From Michiko Kakutani’s review of Ron Suskind’s Confidence Men: Wall Street, Washington, and the Education of a President: “The portrait of the Obama White House that the veteran journalist Ron Suskind draws in his searing new book, “Confidence Men,” is that of a young, inexperienced president lacking the leadership and managerial skills to deal effectively with the cascading economic problems he inherited; a brainy but detached executive with a tendency to frame policy matters intellectually “like a journalist, or narrator, or skilled observer”; an oddly passive C.E.O. whose directive on restructuring the banks in the wake of the 2008 financial crisis was, the author says, ignored or slow-walked by his own economic team. […] [H]ow is the reader to evaluate the accuracy of the accounts here? Why have so many people in the Obama administration vented to Mr. Suskind in the first place, when the president was only partway through his first term? Like many of Bob Woodward’s sources a lot of them are motivated by spin, score settling and second-guessing. Given the stalled economy and the president’s sliding poll numbers, some former staff members are playing the blame game early, while others seem to be hoping to goad the president into a reboot and a more aggressive stance before the 2012 election. […] Mr. Obama emerges in this volume as an oddly passive chief executive whose modus operandi was to sketch out overarching principles, “wait until others had painted in those outlines with hard proposals” and then “step down from his above-the-fray perch to close the deal.” […] Mr. Suskind also questions the president’s “growing inclination to seek consensus” in contentious policy debates among his advisers (much like his inclination to seek consensus with hostile Republicans in Congress). “The administration’s domestic policy was fast becoming a debate society run by Larry Summers,” Ms. Suskind writes. “Obama would sit on high, trying to judge if there was any shared ground between the competing debate teams that might coalesce into a policy.” […] The former chief of staff Rahm Emanuel once observed, “You never want a serious crisis to go to waste.” In Mr. Suskind’s opinion Mr. Obama failed to use the sense of urgency that surrounded the economy when he took office in early 2009 (not to mention his leverage as a popular new president) to extract concessions from bankers and health care providers, thereby squandering two huge opportunities: substantially to drive down the ever-ballooning costs of health care and to grapple with the systemic problems that afflicted Wall Street and fueled the fiscal meltdown, including too much leverage, “too big to fail” institutions, sky-high executive compensation, and dangerous and poorly understood derivatives.” The full review.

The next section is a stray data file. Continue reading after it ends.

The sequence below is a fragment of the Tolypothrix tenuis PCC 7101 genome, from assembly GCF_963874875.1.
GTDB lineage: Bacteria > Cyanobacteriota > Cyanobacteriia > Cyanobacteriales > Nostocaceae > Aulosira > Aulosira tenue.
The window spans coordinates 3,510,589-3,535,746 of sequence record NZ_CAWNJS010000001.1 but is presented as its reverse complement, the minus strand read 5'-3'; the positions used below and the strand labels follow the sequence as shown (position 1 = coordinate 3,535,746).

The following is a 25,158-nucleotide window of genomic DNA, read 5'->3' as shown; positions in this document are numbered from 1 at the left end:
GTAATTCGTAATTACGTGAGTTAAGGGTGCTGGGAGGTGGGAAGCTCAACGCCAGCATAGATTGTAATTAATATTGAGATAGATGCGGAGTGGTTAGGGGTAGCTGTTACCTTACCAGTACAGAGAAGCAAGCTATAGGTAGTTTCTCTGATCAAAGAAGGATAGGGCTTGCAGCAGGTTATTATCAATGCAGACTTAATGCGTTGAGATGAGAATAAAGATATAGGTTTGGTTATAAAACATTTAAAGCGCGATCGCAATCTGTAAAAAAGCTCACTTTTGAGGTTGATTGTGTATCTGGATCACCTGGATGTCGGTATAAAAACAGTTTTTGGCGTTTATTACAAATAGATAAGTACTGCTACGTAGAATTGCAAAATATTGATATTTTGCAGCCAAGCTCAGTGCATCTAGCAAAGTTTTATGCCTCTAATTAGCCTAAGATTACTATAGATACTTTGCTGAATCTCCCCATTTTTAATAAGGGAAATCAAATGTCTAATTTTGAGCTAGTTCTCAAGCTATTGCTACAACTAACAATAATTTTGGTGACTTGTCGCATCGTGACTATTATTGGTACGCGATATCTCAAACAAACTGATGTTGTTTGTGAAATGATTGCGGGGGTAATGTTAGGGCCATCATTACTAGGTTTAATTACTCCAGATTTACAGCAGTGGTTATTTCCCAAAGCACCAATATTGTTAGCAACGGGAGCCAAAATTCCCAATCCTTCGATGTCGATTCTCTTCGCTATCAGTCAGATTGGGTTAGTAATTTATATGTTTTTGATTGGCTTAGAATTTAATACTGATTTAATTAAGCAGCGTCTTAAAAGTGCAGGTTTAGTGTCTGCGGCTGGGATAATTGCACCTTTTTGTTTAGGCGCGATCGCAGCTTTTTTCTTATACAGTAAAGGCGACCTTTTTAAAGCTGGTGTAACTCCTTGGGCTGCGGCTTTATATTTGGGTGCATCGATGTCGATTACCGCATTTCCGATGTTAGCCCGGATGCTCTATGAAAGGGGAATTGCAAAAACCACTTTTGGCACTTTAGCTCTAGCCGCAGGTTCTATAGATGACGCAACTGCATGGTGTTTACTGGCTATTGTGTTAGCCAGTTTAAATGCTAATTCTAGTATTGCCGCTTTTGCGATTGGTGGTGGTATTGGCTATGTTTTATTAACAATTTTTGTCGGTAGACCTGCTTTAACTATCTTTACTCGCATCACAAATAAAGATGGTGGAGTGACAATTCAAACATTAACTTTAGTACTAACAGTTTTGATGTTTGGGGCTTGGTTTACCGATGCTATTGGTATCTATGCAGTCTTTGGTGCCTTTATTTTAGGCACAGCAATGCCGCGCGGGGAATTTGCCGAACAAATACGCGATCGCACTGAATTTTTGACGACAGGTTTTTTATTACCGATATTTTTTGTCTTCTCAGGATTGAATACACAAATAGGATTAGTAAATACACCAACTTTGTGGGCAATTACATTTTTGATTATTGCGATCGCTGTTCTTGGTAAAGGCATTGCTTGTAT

Paul Krugram’s reaction: “OK, obviously I do have to read his account of what went wrong. But I was tearing my hair out, very much in public, over the missed opportunities early in the Obama administration in real time, as they happened; I don’t see much point in dwelling on them again, at least for now — maybe I’ll want to do postmortems after Rick Perry is sworn into office.
- Truth squad: Obama misstates facts about debt plan
- Obama sparks middle-of-road rage
- Obama Veers Right
- Obama Surrenders
- The Killing of Troy Davis
- Death Penalty Activism
- Florida’s Death Penalty Ruled Unconstitutional
- Florida Death Row Fact Sheet
- Capital Punishment As a Crime More Dreadful Than Murder: Dostoyevsky on the Guillotine
- Ring v. Arizona 536 US 584 (2002): Capital Punishment and Sixth Amendment Law